In power supplies in some fixed installation in equipment, there is something that practically never happens, that is the output of the supply forced higher than its running voltage. So precautions for this event are mostly never taken, usually only overloaded down or short circuit protection is incorporated.

However, if there is a higher voltage low Z supply, elsewhere in the apparatus or in some external device connected to it (or even just a moderate size capacitor charged to a higher voltage) and it gets inadvertently connected to the regulator output, it is usually very destructive to the pass transistor, especially if an emitter follower configuration as it heavily zeners the E-B junction.

The best way to avoid this is a series (rather than a shunt diode) on the supply output and that can be included in the feedback loop so the diode's temperature coefficient and voltage drop can be compensated out.
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Old 19th Apr 2018, 7:47 pm   #8
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Default Re: DC heater supply valve tester.

Quote:
However, if there is a higher voltage low Z supply, elsewhere in the apparatus or in some external device connected to it (or even just a moderate size capacitor charged to a higher voltage) and it gets inadvertently connected to the regulator output, it is usually very destructive to the pass transistor, ...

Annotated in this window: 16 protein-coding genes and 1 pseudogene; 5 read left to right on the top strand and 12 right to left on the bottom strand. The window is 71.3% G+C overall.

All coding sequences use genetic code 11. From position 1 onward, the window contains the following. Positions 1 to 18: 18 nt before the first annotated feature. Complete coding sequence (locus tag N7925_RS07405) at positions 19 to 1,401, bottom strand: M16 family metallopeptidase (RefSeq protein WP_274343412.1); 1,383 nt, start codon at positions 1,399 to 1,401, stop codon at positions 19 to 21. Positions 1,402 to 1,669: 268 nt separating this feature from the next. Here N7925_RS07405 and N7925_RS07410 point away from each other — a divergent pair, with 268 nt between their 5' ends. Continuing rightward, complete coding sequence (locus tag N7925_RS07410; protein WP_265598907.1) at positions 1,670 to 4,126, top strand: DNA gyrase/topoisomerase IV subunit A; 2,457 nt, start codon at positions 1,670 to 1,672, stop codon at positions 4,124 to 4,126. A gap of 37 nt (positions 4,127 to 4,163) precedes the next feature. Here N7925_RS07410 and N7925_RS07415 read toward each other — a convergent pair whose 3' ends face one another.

The best way to avoid this is a series (rather than a shunt diode) on the supply output and that can be included in the feedback loop so the diode's temperature coefficient and voltage drop can be compensated out.
Neat solution. For a few pennies, the whole shebang can be saved from this failure mode. The external cap charged to a higher voltage is an easily imagined scenario.
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Old 19th Apr 2018, 10:56 pm   #9
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Default Re: DC heater supply valve tester.

Quote:
For a few pennies, the whole shebang can be saved from this failure mode. The external cap charged to a higher voltage is an easily imagined scenario.
Al,

Scroll to page 29, the third to last page of this article:

http://worldphaco.com/uploads/THE_GREBE_MU-1.pdf

You will see the diodes in series with the emitters on the schematic. What happens here if say you have the radio's HT plugged on to the 135V output (giving the filter caps in the radio that potential), and while its running, then say pull out the plug and plug it on to the 90V connection, the energy stored in the radio's capacitors destroys the pass transistor. So you can see the diodes there to save them.

Hugo.
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Old 20th Apr 2018, 4:26 pm   #10
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Default Re: DC heater supply valve tester.

Quote:
You will see the diodes in series with the emitters on the schematic. What happens here if say you have the radio's HT plugged on to the 135V output (giving the filter caps in the radio that potential), and while its running, then say pull out the plug and plug it on to the 90V connection, the energy stored in the radio's capacitors destroys the pass transistor.